Coconut oil, because of its saturated fatty acids of varied chain length, and its low linoleic acid content, should be considered as part of a protective diet.”

“The saturated fats, in themselves, seem to have no “signalling” functions, and when they are naturally modified by our desaturating enzymes, the substances produced behave very differently from the plant-derived “eicosanoids.” As far as their effects have been observed, it seems that they are adaptive, rather than dysadaptive.”

“The alarm reaction produced either by damage of some of our own tissue or by the entrance of LPS into the circulation can, under ideal circumstances, lead to a series of protective and defensive reactions, that resolve the problem. The production of steroids is increased, and, early in life, the liberation of fatty acids itself can contribute to the antiinflammatory processes that restore the barrier function and energy production. But when the endogenous omega-9 fatty acids have been thoroughly displaced by dietary omega-6 and omega -3 fatty acids, the systemic release of fatty acids becomes an amplifier of the stress state initiated by injury or other stress. The liver, for example, decreases its detoxification of estrogen in the presence of polyunsaturated fatty acids.”

“The stress response is self-sustaining on several levels. For example, stress increases the absorption of bacterial endotoxin from the intestine, which increases the estrogen level and synergizes with biliverdin and cortisol.”

“The first reaction to a decrease of blood glucose, at least in healthy individuals, is to increase the activity of the sympathetic nervous system, with an increase in adrenaline, which causes the liver to release glucose from the glycogen stores. The effect of adrenaline on the liver is very quick, but adrenaline also acts on the brain, stimulating CRH, which causes the pituitary to secrete ACTH, which stimulates the the adrenal cortex to release cortisol, which by various means causes blood sugar to increase, consequently causing the sympathetic nervous system activity to decrease. Even when the liver’s glycogen stores are adequate, the system cycles rhythmically, usually repeating about every 90 minutes throughout the day…With advancing age, most tissues become less sensitive to adrenaline and the sympathetic nervous stimulation, and the body relies increasingly on the production of cortisol to maintain blood glucose.”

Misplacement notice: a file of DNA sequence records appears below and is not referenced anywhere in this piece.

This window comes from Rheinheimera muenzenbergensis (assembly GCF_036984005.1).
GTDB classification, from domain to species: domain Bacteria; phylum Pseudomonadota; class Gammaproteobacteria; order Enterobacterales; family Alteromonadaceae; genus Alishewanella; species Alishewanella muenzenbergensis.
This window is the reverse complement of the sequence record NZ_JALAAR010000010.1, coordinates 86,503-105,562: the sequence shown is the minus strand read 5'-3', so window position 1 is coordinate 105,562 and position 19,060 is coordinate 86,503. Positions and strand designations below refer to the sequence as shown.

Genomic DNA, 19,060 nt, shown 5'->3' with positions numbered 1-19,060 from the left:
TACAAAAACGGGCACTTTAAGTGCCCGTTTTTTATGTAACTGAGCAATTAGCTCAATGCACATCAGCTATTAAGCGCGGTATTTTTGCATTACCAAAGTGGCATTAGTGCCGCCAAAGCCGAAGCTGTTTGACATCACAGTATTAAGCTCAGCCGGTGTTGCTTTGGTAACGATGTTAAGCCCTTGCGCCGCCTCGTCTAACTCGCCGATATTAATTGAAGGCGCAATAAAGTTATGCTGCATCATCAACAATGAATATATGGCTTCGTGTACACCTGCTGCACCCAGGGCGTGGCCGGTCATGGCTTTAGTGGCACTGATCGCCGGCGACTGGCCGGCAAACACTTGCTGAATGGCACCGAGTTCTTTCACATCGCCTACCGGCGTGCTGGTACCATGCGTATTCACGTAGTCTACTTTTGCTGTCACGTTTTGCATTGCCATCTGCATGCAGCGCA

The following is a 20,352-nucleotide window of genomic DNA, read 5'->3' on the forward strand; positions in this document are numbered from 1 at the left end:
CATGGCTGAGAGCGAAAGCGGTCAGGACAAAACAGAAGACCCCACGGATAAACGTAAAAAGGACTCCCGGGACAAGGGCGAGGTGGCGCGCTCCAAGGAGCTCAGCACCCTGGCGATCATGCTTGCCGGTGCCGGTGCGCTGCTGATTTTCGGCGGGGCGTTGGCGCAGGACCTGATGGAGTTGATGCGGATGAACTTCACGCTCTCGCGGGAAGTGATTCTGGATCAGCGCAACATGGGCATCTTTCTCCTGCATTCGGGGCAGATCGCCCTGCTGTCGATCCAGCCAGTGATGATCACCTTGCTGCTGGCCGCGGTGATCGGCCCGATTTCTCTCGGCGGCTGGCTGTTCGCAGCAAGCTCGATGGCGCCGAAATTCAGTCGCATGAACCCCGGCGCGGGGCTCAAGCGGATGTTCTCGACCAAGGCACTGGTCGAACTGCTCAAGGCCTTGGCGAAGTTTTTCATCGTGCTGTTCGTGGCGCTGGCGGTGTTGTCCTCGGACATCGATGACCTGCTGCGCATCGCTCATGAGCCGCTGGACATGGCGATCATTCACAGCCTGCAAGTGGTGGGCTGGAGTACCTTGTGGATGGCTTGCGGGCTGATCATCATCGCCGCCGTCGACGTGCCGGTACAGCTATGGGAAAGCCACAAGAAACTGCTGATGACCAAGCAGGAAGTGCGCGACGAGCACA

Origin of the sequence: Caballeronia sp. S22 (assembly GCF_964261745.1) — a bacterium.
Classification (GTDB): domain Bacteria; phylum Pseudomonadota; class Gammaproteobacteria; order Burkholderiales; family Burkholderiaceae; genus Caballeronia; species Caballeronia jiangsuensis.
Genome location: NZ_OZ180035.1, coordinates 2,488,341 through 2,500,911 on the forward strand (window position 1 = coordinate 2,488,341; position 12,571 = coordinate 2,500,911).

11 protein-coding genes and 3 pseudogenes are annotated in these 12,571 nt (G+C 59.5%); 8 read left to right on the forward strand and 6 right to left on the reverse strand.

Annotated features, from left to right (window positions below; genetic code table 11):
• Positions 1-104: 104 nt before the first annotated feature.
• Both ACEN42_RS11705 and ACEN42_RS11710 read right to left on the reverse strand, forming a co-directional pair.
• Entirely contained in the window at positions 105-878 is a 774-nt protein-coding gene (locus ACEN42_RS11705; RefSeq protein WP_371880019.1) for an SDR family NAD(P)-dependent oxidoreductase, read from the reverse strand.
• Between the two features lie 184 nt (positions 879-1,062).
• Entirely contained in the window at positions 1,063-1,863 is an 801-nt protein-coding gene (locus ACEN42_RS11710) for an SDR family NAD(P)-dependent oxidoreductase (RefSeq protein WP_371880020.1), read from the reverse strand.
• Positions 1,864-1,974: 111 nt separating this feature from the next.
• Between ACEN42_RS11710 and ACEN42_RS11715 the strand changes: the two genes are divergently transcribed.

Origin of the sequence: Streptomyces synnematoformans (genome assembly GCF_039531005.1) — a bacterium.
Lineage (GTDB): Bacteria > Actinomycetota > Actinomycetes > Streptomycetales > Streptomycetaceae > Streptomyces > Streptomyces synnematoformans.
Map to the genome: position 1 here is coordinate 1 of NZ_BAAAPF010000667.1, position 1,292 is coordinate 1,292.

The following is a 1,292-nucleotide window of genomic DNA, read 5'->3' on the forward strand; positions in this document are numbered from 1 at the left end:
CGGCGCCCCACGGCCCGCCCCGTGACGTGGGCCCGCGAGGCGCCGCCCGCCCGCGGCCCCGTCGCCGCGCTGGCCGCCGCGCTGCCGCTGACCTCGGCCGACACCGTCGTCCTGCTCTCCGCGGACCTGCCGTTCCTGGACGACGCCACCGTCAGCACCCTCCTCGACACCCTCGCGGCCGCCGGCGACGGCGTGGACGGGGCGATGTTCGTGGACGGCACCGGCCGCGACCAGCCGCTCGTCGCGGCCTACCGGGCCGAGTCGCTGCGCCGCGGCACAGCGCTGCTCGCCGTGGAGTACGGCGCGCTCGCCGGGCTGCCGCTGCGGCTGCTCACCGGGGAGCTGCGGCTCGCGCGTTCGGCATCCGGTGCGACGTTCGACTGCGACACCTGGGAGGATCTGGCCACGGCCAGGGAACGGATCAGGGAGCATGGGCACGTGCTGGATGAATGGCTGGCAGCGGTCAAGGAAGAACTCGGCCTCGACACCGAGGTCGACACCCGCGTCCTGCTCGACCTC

“An immediate reaction to hunger is to secrete adrenalin, which draws glucose from the liver and fats from the fatty tissues. When the liver’s glycogen is depleted, cortisol is produced to mobilize amino acids from muscles and other tissues, to provide energy.

Muscle protein is very rich in tryptophan and cysteine, and these amino acids suppress the thyroid gland’s function, and are potentially toxic to nerves, especially in the presence of cortisol and hypoglycemia. Tryptophan is turned into serotonin, which promotes lipid peroxidation, blood clotting, and certain patterns of nerve activity. Serotonin can suppress mitochondrial respiration, and along with the reduced body temperature that it produces, a pattern of torpor or helplessness tends to be produced.”

“The amount of glucose in liver cells regulates the enzyme that converts T4 to T3. This means that hypoglycemia or diabetes (in which glucose doesn’t enter cells efficiently) will cause hypothyroidism, when T4 can’t be converted into T3. When a person is fasting, at first the liver’s glycogen stores will provide glucose to maintain T3 production. When the glycogen is depleted, the body resorts to the dissolution of tissue to provide energy. The mobilized fatty acids interfere with the use of glucose, and certain amino acids suppress the thyroid gland. Eating carbohydrate (especially fruits) can allow the liver to resume its production of T3.”

“Stress and starvation lead to a relative reliance on the fats stored in the tissues, and the mobilization of these as circulating free fatty acids contributes to a slowing of metabolism and a shift away from the use of glucose for energy. This is adaptive in the short term, since relatively little glucose is stored in the tissues (as glycogen), and the proteins making up the body would be rapidly consumed for energy, if it were not for the reduced energy demands resulting from the effects of the free fatty acids.”

“When our glucose (glycogen) stores have been depleted, we convert our own tissue into free amino acids, some of which are used to produce new glucose. The amino acids cysteine and tryptophan, released in large quantities during stress, have antimetabolic (thyroid-suppressing) and, eventually, toxic effects.”

“Insulin release is also stimulated by amino acids such as leucine, and insulin stimulates cells to absorb amino acids and to synthesize proteins. Since insulin lowers blood sugar as it disposes of amino acids, eating a large amount of protein without carbohydrate can cause a sharp decrease in blood sugar. This leads to the release of adrenalin and cortisol, which raise the blood sugar. Adrenalin causes fatty acids to be drawn into the blood from fat stores, especially if the liver’s glycogen stores are depleted, and cortisol causes tissue protein to be broken down into amino acids, some of which are used in place of carbohydrate. Unsaturated fatty acids, adrenaline, and cortisol cause insulin resistance.”